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Santa Monica City Council to Consider Ballot Measure Requiring 'Super-Majority' Vote for Biggest Projects
By Niki Cervantes
December 14, 2017 -- Despite dread of touching off more development warring, the Santa Monica City Council Tuesday voted to consider a ballot measure requiring a “super-majority” council vote for development exceeding City limits on size and height.
The vote asks City staff to examine such a measure for the November ballot next year.
The author, Councilmember Kevin McKeown, said he hoped a super-majority requirement approved by voters would help create “a period of development peace” for a city scarred over the issue of new development.
“There is a fear in the community of over-development in the future,” he said to his colleagues.
McKeown’s motion -- similar to one he made a year ago -- comes at a time when the city’s slow-growth camp is already talking about collecting signatures to put measures on the November ballot halting big development projects on the council’s horizon.
They include a mixed-use hotel on City-owned land downtown at 4th/5th and Arizona and the proposed redevelopment of the Fairmont Miramar Hotel.
McKeown said his motion is only meant to take “a deeper dive” into a super-majority rule for the council, and that he hoped it would start a “community conversation.”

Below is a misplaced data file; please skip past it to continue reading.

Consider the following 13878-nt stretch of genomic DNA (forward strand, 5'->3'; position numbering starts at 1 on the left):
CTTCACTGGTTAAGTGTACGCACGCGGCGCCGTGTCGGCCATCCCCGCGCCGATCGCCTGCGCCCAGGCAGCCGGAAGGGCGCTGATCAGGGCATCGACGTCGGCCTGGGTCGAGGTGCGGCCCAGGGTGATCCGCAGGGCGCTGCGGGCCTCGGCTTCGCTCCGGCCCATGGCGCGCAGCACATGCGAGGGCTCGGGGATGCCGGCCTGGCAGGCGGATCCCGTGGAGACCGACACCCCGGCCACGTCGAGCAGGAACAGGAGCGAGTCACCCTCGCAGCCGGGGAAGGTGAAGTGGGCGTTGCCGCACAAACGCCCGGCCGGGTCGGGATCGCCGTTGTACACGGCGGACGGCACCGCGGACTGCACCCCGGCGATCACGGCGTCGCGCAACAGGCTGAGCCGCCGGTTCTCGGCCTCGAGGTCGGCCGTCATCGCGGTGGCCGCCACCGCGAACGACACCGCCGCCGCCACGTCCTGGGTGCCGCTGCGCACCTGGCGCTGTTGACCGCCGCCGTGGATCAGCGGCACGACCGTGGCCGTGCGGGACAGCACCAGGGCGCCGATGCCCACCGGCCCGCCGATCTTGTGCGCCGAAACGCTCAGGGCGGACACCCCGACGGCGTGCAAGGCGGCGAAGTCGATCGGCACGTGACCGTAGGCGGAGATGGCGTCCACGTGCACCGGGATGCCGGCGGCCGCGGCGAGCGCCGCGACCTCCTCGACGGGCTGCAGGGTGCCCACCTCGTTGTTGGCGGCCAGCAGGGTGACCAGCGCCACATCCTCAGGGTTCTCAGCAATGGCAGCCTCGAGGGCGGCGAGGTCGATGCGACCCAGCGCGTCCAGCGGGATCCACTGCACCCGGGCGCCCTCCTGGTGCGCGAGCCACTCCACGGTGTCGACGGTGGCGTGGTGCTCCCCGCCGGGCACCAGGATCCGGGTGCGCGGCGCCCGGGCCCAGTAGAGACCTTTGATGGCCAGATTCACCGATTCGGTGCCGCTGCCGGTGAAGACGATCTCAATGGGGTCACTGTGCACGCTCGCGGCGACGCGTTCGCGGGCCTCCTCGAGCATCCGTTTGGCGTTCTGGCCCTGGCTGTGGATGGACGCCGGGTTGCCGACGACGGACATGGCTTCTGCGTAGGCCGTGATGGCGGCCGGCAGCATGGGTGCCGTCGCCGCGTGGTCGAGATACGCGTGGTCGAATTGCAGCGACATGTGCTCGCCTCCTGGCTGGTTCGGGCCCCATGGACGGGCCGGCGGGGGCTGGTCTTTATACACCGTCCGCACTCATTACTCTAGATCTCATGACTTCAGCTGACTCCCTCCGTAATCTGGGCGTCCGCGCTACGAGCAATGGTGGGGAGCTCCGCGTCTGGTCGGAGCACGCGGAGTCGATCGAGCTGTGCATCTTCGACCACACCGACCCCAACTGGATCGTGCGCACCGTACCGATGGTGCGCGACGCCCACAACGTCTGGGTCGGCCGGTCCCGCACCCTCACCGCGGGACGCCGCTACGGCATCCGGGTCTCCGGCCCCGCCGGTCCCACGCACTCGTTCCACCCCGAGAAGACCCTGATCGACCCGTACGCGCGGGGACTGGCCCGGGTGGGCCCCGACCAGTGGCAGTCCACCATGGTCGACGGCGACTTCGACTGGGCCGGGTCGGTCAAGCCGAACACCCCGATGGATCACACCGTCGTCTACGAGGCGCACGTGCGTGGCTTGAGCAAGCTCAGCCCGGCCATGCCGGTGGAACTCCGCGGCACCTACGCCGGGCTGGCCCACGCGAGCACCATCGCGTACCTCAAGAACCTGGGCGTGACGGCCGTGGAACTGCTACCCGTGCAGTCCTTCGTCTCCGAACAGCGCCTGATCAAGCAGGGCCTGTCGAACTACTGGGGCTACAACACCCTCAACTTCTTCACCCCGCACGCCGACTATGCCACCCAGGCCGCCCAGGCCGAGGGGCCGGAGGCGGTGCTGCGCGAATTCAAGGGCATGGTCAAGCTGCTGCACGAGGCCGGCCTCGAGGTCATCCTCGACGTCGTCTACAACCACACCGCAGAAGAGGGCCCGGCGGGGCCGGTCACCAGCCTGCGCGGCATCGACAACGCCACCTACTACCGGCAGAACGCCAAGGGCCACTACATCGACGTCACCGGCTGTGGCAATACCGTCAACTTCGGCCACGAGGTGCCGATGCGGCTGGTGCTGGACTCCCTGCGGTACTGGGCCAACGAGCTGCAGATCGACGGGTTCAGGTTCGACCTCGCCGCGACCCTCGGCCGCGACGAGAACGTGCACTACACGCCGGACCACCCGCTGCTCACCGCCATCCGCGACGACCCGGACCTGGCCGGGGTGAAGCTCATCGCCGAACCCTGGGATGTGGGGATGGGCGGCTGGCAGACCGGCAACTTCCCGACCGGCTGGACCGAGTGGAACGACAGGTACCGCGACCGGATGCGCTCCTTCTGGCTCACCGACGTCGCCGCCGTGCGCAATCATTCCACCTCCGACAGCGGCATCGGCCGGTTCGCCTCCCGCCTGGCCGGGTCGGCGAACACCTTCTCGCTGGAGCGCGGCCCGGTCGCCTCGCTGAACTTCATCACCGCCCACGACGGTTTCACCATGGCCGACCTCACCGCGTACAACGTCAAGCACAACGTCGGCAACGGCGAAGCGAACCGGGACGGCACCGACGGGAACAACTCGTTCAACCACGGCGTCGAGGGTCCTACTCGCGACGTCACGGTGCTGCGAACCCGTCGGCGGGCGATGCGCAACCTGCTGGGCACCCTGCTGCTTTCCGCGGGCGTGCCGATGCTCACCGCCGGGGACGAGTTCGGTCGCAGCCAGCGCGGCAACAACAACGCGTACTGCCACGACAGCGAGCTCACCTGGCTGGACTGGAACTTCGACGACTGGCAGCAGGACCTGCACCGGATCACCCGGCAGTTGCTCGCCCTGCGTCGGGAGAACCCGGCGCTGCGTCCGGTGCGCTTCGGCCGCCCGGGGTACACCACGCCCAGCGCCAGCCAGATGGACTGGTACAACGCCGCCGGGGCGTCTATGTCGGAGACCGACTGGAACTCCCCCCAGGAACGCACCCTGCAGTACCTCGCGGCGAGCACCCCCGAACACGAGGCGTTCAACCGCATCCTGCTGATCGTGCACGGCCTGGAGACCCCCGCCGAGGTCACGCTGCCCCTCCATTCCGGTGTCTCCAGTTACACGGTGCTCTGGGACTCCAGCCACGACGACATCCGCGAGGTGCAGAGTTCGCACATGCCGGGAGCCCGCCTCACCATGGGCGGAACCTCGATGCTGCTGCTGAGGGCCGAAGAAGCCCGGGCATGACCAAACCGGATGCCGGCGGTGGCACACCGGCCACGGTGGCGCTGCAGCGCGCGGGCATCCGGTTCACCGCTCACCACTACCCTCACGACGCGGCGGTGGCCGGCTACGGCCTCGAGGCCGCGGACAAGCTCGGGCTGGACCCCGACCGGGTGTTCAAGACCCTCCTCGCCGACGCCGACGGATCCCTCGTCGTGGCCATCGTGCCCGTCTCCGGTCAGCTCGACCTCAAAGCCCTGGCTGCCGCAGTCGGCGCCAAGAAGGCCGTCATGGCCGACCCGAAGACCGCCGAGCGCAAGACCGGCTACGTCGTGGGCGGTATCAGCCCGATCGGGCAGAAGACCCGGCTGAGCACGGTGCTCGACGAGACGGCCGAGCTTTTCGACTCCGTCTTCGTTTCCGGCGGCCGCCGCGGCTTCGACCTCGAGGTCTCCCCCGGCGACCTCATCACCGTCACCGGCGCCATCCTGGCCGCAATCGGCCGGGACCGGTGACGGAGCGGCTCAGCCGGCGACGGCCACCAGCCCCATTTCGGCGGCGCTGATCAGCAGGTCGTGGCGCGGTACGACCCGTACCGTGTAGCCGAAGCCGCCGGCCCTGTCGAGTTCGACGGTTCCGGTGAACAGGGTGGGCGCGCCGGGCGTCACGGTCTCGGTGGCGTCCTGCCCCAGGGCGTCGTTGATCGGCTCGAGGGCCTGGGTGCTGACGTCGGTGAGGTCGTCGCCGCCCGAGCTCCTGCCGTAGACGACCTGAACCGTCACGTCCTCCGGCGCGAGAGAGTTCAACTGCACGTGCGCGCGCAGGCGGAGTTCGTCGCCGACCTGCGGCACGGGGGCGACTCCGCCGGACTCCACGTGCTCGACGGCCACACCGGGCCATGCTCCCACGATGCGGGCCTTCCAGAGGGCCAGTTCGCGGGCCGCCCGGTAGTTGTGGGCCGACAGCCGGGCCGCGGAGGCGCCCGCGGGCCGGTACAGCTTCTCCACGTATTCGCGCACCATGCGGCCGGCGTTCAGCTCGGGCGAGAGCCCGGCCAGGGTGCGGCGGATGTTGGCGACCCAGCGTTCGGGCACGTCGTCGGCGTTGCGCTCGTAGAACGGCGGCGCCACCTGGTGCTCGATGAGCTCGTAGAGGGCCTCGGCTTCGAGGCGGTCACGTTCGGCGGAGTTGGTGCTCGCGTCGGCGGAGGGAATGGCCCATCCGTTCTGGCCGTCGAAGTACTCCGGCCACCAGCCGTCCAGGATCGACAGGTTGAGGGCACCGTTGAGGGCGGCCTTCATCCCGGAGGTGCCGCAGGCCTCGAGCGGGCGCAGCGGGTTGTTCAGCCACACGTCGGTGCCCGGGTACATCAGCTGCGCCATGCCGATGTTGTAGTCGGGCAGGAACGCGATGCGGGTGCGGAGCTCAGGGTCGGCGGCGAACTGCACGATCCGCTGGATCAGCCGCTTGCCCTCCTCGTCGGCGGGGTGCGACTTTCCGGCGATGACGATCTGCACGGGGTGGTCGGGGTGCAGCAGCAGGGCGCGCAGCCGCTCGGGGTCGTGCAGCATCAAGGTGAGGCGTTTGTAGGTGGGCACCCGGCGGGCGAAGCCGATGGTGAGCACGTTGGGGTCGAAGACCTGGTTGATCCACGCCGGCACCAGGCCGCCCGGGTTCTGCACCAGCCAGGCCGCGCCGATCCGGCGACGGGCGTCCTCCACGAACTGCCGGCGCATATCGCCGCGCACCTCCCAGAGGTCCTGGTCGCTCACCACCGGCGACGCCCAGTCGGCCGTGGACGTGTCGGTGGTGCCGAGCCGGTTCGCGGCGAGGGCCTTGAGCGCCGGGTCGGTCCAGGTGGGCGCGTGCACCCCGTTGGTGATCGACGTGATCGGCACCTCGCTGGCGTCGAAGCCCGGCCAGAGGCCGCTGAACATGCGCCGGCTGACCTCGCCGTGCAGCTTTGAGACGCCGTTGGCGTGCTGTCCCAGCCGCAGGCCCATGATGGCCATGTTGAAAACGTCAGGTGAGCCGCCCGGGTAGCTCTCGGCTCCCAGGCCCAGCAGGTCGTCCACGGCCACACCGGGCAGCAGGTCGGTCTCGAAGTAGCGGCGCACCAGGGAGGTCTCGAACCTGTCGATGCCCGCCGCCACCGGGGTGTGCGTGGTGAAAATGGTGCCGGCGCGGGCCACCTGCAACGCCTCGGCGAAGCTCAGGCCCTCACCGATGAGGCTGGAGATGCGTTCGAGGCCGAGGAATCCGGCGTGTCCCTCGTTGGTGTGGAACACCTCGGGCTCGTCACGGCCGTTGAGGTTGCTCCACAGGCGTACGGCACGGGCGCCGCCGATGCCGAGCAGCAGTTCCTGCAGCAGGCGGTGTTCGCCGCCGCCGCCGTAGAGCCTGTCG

Councilmember Sue Himmelrich supported the idea, noting she’d floated the same basic idea before the 2016 election as a slow-growth alternative to Measure LV, which would have required a public vote of most new developments higher than 32 feet.
Little came of the idea then, and LV -- which pitted a grass roots slow-growth group against the City's establishment and developers -- was defeated after an expensive opposition campaign funded largely by development interests.
A super-majority mandate “is important for public trust,” said Himmelrich, who like McKeown, is up for re-election next November.
“It is reasonable to look at,” she said.
Everyone else on the dais seemed to shudder, though.
Councilmember Tony Vazquez said such a measure would “bring anything but peace.”
Davis agreed. “This is not buying development peace,” she said. “It will just make more of an incredibly contentious issue.”
The motion comes one year after McKeown, along with Mayor Pro Tem Gleam Davis, floated a similar proposal ("Santa Monica City Council Reconsiders Public Vote on Development," December 8, 2016).
An option to require a supermajority vote was considered, but rejected, as part of the Downtown Community Plan ("Santa Monica Downtown Plan Seeks to Strike a Compromise, Officials Say, But Some Remain Skeptical," April 13, 2017).
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